Getting bloated from alcohol tends to happen in those who drink more than the recommended amount: Research in the journal Alcohol Research shows that chronic alcohol use can bring on inflammation in the GI tract, bringing on all sorts of problems in the body. Taking a break can give your body a rest — and maybe make you look at your habits differently.

Editor’s Note: Weight loss, health and body image are complex subjects — before deciding to go on a diet, we invite you gain a broader perspective by reading our exploration into the hazards of diet culture.

You’ll save money.

If you’ve been regularly shelling out $10 to $15 for a fancy cocktail or pour of wine, that adds up fast. Even a regular habit of beers after work can put a dent in your budget. And in case you’re worried that your friends will push you to drink, or that you’ll feel awkward about it in social situations, consider telling your pals that you’re taking a month off and that you’d appreciate their support. Don’t feel like sharing? Just hold a glass of bubbly water with lime, and chances are no one will think too much about it. And the server will be happy as long as you tip well when it’s time to settle up!

Your skin might look brighter.

Alcohol is a known diuretic, which means it causes you to pee more than if you just drink water. As a result, it’s harder for the body to hydrate itself, and being dehydrated can lead to dry, lusterless skin. Alcohol also has the potential to increase hormones like estrogen and cortisol, as well as spike your blood sugar if you tend to reach for sugary cocktails — a recipe for breakouts. On top of all that, research in the Journal of Clinical and Aesthetic Dermatology has shown that the toxins in alcohol can speed up your skin’s aging process.

You’ll have a stronger immune system.

Binge drinking (more than four drinks in a single occasion for women) may suppress your body’s immune response. A 2015 study in the journal Alcohol found that when healthy folks (those who normally consume low or moderate levels of alcohol) had an episode of binge drinking, their immunity initially rose. However, two to five hours later, levels of disease-fighting immune cells decreased. Researchers don’t know if this means you’re more likely to be saddled with a sickness — but it’s certainly not a good thing if your immune system is slacking off, even temporarily.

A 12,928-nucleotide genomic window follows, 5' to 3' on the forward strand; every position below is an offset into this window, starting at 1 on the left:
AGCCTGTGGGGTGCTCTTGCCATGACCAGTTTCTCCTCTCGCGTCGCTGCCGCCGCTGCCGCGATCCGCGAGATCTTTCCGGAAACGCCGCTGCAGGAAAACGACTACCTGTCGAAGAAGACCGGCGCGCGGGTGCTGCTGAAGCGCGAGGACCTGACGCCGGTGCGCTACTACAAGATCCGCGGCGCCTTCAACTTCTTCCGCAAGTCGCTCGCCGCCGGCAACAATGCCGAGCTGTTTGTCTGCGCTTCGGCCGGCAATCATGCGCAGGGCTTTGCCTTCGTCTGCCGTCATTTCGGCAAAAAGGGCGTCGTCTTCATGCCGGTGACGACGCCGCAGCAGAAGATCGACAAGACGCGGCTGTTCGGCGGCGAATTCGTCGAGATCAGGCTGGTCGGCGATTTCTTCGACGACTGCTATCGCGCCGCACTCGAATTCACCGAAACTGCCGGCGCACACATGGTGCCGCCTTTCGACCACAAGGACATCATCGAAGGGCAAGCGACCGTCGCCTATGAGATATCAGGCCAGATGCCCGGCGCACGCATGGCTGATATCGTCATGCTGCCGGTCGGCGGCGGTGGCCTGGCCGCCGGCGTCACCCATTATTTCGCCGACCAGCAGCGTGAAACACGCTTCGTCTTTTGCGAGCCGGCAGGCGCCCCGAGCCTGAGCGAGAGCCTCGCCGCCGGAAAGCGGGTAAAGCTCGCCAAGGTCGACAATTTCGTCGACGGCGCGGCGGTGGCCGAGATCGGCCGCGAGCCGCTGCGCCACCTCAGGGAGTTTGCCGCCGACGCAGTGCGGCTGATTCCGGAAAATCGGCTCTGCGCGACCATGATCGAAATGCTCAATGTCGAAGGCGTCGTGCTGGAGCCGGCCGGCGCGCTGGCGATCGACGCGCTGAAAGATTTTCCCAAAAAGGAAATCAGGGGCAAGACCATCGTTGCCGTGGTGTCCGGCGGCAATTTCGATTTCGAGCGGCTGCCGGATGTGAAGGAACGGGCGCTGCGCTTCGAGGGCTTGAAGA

You’ll feel better in the morning.

Even if you don’t wake up with a full-blown hangover after drinking, you likely aren’t waking up at your best. First of all, there’s that “hang-xiety” effect, described above. Plus, all of that poor sleep and dehydration can really put a damper on how energetic you’ll feel. When you’re thinking about having an alcoholic beverage, Levy says it’s a good idea to take a step back and think about your morning. “People, if they’re trying not to drink and they don’t, the next morning they’re going to say, ‘Oh, I’m glad I did not drink. It feels great,” says Levy. “If they do drink, I guarantee they are not going to say that.”

You’ll have a new relationship with alcohol.

    A pause on alcohol may help you realize that you don’t have to drink every day or even drink at all. “You may learn that you don’t need it in your life,” says Levy. If you do choose to drink again come February, the month off will also lower your tolerance, so you’ll be able to get a buzz on with fewer drinks. (But it’s better if you don’t use that as an excuse to drink more!)

    Maren Caruso//Getty Images

    How to have a successful Dry January:

    Begin journaling.

    At the beginning of the month, Levy suggests thinking about why you want to take a break from drinking and write it down. Is it to sleep better? Is it to feel less bloated? Is it to set a better example for your kids? Then, if sometime during the month you’re facing a particularly strong urge to drink, you can look back at what you wrote and remind yourself of your end goal. When you look back at the end of the month, Sheinbaum says this journal can also illustrate the ways that ditching alcohol could make life better for you. “Document how your skin looks, your mood and energy, the hours of sleep you’re getting, and more,” she advises.

    Break up your routine.

    When you’re trying to change a habit, it’s a good idea to switch up your routines. Here’s why: If you’re used to going home and pouring a glass of red, you may feel a bit lost when you go dry. “Drinking gets set off by the triggers in the environment,” says Levy. For many people, that trigger might be taking off your shoes and settling in at the end of a long day. But if you delay your return home by say, taking a fitness class, running errands or seeing a movie with a friend, your whole routine is thrown off, and that can knock off your desire to drink. You don’t need to be gone all night — the idea is to get home at least after the “bewitching hour,” says Levy, which for many people is 7 p.m. Plus, you’ll find that your evenings seem longer, and you’ll feel sharper and less foggy-brained before you head to bed.

    Recruit a friend.

    It’s how now-pro Hilary Sheinbaum initially accomplished Dry January. She’s tacked that advice at the top of her month-long guide to going sober, The Dry Challenge. When you line up a friend, “this person (or group) will be there to keep you company as you look to partake in non-drinking activities, as you face similar feelings and potential obstacles, and if you need someone vent to,” Sheinbaum tells Good Housekeeping. “On that note: they keep you accountable, too —you can even make a bet, like I did.”